Carrying the torch along this journey will be around 8,000 inspirational people, and for them it will be a moment in the spotlight when their achievements are recognised by the public. One of these proud bearers is Moira Starkey, from Storridge. Moira, despite her almost 85 years of age, has raised nearly 11,000 since 2004 for The Haven in Hereford, which helps sufferers of breast cancer and their families deal with the physical and emotional side-effects of breast cancer.

Shock horror, why me? was Moiras immediate reaction on hearing that she was a bearer and she admits to quite happily wanting to strangle Frankie Devereux, the Havens manager who nominated her. I am sure there will be much more suitable people. Im very small potatoes you know, she says. However Frankie begs to differ. I nominated Moira because she has been a tireless fundraiser for the Hereford Haven since 2004, she says. Moira is incredibly modest and does not realise what a special lady she is. To take on a marathon on two sticks aged 83 and with two replacement knees was a fantastic achievement. (It took Moira four months to walk the equivalent of 26 miles around her local village hall.) Without people like Moira, support centres like the Haven would not exist and we all owe her a huge debt of gratitude.

But giving was what Moira was brought up to do. She was born in 1927 near Wolverhampton and has never married, instead devoting her life caring for her sick or elderly relatives. I never had a proper job, she says I have been a carer all my life. I was brought up to understand that I was fortunate. There are lots of people less well off than yourself and you look after them, I was told, and thats what I have always done. Now I am on my own I can please myself and I can do it for charity.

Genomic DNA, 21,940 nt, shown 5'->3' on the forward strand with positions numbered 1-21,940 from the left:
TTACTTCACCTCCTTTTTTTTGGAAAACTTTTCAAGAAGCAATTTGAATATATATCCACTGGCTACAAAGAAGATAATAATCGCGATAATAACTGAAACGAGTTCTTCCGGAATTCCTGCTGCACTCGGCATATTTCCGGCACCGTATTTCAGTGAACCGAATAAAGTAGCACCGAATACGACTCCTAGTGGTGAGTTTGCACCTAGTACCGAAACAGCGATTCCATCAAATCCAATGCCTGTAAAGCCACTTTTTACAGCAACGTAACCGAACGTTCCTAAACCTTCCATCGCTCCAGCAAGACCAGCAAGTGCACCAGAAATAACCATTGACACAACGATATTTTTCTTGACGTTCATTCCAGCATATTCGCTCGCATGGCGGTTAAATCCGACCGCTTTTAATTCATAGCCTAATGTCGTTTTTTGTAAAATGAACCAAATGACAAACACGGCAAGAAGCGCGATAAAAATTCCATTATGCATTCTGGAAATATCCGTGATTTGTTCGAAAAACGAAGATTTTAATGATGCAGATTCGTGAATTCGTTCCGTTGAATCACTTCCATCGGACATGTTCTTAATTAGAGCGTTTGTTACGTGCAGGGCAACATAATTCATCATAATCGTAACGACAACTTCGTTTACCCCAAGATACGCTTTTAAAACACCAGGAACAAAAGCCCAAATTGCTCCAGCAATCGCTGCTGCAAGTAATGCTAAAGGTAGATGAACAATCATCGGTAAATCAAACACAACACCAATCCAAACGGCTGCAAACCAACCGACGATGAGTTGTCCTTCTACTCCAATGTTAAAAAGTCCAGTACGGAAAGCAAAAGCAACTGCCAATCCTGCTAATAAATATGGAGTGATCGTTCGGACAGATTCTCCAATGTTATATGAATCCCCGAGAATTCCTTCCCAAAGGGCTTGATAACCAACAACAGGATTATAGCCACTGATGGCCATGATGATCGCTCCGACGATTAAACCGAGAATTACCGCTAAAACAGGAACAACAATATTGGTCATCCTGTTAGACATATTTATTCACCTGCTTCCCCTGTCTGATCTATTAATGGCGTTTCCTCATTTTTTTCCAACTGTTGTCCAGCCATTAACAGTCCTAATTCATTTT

Moira began fundraising in 1990 and has supported Worcestershire Wildlife Trust, St Michaels Hospice, St Richards Hospice, Acorns, the Cats Protection League the list goes on and she couldnt guess how much she has raised over the years. She turned to fundraising for The Haven when a friend was helped by the charity when she was diagnosed with breast cancer and Moira says this is the cause she is now sticking with. Its here, its local and we know where the money is going. And from pancakes races to selling jams and marmalade she doesnt stop and aims to bring her total to 20,000.

It gives you great satisfaction to know that you are helping people less fortunate than yourself, she says.

But now it is her turn to take centre stage when, for one moment, the achievements of this truly remarkable octogenarian will be recognised. And you can be sure when she does stride out carrying the iconic flame her many friends at The Haven will be with her every step of the way. As many of the staff and volunteers as we can spare will be cheering Moira along the route, says Frankie. Although at this moment just where there that route will be Moira doesnt know but she hopes for something local. For now Moira is busy training as she is determined to do it on foot, unaideed. To support Moira with her training visit The Havens Facebook page or

The Olympic torch travels through Herefordshire and the Wye Valley on May 24 and 25, visiting Ledbury, Bartestree, Lugwardine, Hereford, Leominster, Monmouth, Raglan, Newport and Abergavenny.

To find out more information visit

Ian Sockett from Hereford has been nominated to carry the Olympic torch and is waiting to hear confirmation. Ian suffered from anorexia and since his recovery has completed three marathons. Obviously my passion is to try and get people to challenge their thoughts about people who suffer from eating disorders and in particular to understand that men get eating disorders too. I would like to think that my journey proves to both Joe public and those who might be currently suffering that you can beat the illness and even more so, you can go on to achieve things that once seemed impossible, he says.

A limited edition 5 coin designed by Pippa Sanderson, from Malvern, during her final year studying a BA (Hons) Graphic& Media Design at Hereford College of Arts has been chosen to commemorate the 2012 Paralympic Games.

Pippas coin, which won a competition run by the Royal Mint, has now been struck. Her design celebrates accuracy, manoeuvrability and speed. Split into four, it features a wheel for manoeuvrability, a target for accuracy, a stopwatch for speed and the face of Big Ben to represent London and time. See for more details.